Are you reaching desperation point because you know your teen is capable of so much more than they’re currently achieving at high school?
Do you feel like you have tried EVERYTHING (literally everything!) to get your teen to care about school and their future?
Do you feel like hitting your head against the wall right now?
Welcome to a very large club of frustrated parents.
There are so many teens out there who are capable of greatness — in all its forms — but who don’t manage to find their top gear at high school.
As a parent, you have obviously nurtured and encouraged your teen in every way since they were a tot, and you know better than anyone what they’re capable of.
And that’s why it’s SO FRUSTRATING when they don’t see in themselves what they’re capable of.
We’re not here to pretend we have a silver bullet that will make your teen suddenly realize the importance of school and getting a good education. Let’s be real — there’s no such thing!
BUT — there is a good chance that, if your teen isn’t reaching their academic potential currently, it’s because one or more of the following three study downfalls are holding them back.
1. They don’t have any goals post high school
We’re not saying your teen needs to intend on running for President one day, or on joining a particular profession or on having a particular career. But teens who have absolutely NO IDEA what their future post high school has in store for them can often struggle at high school (more on this in this related article).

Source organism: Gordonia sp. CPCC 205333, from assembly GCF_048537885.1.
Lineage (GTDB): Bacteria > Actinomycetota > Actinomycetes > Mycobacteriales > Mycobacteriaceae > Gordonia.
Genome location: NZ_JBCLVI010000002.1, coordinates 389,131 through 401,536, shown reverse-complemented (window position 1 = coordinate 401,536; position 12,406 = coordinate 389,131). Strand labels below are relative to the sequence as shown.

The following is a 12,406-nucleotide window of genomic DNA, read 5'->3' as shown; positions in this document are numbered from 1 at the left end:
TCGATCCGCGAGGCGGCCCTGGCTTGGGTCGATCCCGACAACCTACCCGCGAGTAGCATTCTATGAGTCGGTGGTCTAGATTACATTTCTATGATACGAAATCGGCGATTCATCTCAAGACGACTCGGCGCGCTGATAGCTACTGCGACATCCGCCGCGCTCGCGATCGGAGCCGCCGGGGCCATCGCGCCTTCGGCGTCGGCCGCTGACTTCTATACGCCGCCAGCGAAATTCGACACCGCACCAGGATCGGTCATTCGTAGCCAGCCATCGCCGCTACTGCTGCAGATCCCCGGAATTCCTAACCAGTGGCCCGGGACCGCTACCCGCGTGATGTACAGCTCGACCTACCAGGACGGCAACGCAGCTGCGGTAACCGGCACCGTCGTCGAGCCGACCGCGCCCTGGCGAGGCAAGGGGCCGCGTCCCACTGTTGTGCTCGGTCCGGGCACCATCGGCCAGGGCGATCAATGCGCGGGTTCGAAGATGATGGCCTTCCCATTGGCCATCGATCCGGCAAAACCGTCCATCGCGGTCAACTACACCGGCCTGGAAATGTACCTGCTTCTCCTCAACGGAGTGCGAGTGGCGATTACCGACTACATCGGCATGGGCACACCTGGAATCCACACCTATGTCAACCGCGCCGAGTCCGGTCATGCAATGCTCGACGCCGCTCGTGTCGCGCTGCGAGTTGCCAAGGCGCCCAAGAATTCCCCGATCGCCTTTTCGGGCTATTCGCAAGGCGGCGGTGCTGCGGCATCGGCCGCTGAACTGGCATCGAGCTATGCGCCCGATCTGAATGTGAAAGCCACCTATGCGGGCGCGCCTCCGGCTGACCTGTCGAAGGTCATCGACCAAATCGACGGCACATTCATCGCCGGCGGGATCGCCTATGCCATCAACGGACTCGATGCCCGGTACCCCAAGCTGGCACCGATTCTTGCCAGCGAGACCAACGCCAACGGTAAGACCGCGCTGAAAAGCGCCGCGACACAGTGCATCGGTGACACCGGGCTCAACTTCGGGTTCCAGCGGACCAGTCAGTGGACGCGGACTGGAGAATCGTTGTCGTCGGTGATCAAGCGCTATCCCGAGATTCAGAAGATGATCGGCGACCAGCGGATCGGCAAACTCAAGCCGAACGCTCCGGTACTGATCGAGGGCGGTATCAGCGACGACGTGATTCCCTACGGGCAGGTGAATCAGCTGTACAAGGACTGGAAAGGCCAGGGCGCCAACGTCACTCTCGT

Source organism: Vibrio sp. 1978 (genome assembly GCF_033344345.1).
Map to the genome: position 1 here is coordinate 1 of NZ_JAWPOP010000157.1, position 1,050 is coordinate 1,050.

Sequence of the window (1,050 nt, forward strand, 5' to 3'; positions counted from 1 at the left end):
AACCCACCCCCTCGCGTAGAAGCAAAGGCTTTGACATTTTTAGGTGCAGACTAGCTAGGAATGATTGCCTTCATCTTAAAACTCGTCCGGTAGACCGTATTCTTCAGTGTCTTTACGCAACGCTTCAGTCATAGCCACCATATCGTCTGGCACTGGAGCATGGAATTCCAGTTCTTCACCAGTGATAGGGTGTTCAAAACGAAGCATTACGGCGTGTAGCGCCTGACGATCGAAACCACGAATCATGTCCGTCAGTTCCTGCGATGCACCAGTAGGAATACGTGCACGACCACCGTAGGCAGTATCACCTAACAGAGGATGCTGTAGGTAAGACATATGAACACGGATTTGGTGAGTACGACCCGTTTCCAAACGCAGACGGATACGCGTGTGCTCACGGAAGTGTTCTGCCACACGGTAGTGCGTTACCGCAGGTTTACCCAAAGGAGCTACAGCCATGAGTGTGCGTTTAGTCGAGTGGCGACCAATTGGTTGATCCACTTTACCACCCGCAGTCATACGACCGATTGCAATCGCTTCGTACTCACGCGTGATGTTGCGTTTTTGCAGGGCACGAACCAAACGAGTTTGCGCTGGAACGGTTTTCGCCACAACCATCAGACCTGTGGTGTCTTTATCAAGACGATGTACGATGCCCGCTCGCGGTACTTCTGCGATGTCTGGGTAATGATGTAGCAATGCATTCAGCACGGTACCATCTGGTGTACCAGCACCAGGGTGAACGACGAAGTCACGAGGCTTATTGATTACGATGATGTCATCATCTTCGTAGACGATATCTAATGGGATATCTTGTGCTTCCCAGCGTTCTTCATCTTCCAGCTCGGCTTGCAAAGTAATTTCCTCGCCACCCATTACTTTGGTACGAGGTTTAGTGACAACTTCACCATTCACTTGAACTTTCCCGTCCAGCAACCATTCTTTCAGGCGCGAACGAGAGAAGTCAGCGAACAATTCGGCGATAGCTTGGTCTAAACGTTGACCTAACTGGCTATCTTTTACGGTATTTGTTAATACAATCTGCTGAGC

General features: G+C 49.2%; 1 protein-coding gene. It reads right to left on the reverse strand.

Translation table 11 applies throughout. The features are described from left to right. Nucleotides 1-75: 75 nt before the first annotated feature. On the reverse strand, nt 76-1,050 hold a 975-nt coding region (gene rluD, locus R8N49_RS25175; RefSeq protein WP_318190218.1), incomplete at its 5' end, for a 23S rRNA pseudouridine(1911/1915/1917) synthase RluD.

To a high school teen, not thinking about or not knowing what you might do after high school can result in feeling like you’ve gone for a walk in the woods with no end in sight. High school can seem overwhelming and pointless.
Feeling this way can suck motivation out of you like a ravenous leach. Say goodbye to ambition and focus, and hello to procrastination.
The GOOD NEWS is — even when teens have even a vague goal of studying something when they finish high school, this can be enough to provide them with the motivation they need to give high school their best shot.
Sure, Chris and I are settled into our careers now, but when we were at high school we didn’t know what we wanted to do. We just knew we wanted to do something interesting and probably science-related, and that was enough to give us the motivation we needed to study hard.
If your teen is a bit of lost soul in this way, we wouldn’t suggest putting the screw in them to be a doctor or a lawyer or President. We would simply start off by trying to encourage them to think about what they might like to do.
If they are motivated buy a goal that’s THEIR goal, this is going to be A LOT more powerful than any external pressure that you might have been guilty of (unintentionally) putting on them in the past.
2. They haven’t figured out how to study in the way that works for them
A lot of teens flail their way through high school without much success, because they try to study with study techniques that aren’t conducive with their learning style.
This is the study equivalent of a toddler trying to shove the square-shaped block into the circle-shaped hole.
If you haven’t noticed already you soon will — one of our KEY MANTRAS here at The Study Gurus is that the key to success at high school is figuring out how to study in the way that works best for YOU.
We all study most effectively in our own unique way, and it’s figuring out this that enables teens to prepare for exams, and to walk into their exams with founded confidence.